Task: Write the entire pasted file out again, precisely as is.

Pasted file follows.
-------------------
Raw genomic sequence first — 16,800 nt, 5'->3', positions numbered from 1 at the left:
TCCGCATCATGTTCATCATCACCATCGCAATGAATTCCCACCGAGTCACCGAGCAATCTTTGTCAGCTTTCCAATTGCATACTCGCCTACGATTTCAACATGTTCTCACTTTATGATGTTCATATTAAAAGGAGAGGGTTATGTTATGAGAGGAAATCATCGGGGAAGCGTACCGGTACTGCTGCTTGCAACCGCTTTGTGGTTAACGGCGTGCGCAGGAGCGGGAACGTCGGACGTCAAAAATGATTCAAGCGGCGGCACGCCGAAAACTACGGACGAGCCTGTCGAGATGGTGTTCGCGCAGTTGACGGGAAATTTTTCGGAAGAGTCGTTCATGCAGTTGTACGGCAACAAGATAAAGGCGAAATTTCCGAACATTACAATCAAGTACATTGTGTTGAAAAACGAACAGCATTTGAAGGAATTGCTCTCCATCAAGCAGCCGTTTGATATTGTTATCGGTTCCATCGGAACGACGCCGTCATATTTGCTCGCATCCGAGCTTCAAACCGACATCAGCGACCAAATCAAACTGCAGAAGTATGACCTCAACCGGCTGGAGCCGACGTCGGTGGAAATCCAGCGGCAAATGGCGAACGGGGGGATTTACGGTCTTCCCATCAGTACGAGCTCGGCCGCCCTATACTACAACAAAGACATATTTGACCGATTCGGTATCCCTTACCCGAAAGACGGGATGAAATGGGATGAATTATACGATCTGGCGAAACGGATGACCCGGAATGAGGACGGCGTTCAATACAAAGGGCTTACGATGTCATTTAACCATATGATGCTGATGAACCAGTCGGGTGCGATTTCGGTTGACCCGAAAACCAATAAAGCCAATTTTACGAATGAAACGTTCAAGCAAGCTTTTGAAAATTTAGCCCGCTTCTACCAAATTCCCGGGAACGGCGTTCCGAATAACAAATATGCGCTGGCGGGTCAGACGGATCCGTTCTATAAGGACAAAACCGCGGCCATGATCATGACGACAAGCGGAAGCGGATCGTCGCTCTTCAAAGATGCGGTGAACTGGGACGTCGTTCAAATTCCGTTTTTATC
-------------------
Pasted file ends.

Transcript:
Raw genomic sequence first — 16,800 nt, 5'->3', positions numbered from 1 at the left:
TCCGCATCATGTTCATCATCACCATCGCAATGAATTCCCACCGAGTCACCGAGCAATCTTTGTCAGCTTTCCAATTGCATACTCGCCTACGATTTCAACATGTTCTCACTTTATGATGTTCATATTAAAAGGAGAGGGTTATGTTATGAGAGGAAATCATCGGGGAAGCGTACCGGTACTGCTGCTTGCAACCGCTTTGTGGTTAACGGCGTGCGCAGGAGCGGGAACGTCGGACGTCAAAAATGATTCAAGCGGCGGCACGCCGAAAACTACGGACGAGCCTGTCGAGATGGTGTTCGCGCAGTTGACGGGAAATTTTTCGGAAGAGTCGTTCATGCAGTTGTACGGCAACAAGATAAAGGCGAAATTTCCGAACATTACAATCAAGTACATTGTGTTGAAAAACGAACAGCATTTGAAGGAATTGCTCTCCATCAAGCAGCCGTTTGATATTGTTATCGGTTCCATCGGAACGACGCCGTCATATTTGCTCGCATCCGAGCTTCAAACCGACATCAGCGACCAAATCAAACTGCAGAAGTATGACCTCAACCGGCTGGAGCCGACGTCGGTGGAAATCCAGCGGCAAATGGCGAACGGGGGGATTTACGGTCTTCCCATCAGTACGAGCTCGGCCGCCCTATACTACAACAAAGACATATTTGACCGATTCGGTATCCCTTACCCGAAAGACGGGATGAAATGGGATGAATTATACGATCTGGCGAAACGGATGACCCGGAATGAGGACGGCGTTCAATACAAAGGGCTTACGATGTCATTTAACCATATGATGCTGATGAACCAGTCGGGTGCGATTTCGGTTGACCCGAAAACCAATAAAGCCAATTTTACGAATGAAACGTTCAAGCAAGCTTTTGAAAATTTAGCCCGCTTCTACCAAATTCCCGGGAACGGCGTTCCGAATAACAAATATGCGCTGGCGGGTCAGACGGATCCGTTCTATAAGGACAAAACCGCGGCCATGATCATGACGACAAGCGGAAGCGGATCGTCGCTCTTCAAAGATGCGGTGAACTGGGACGTCGTTCAAATTCCGTTTTTATC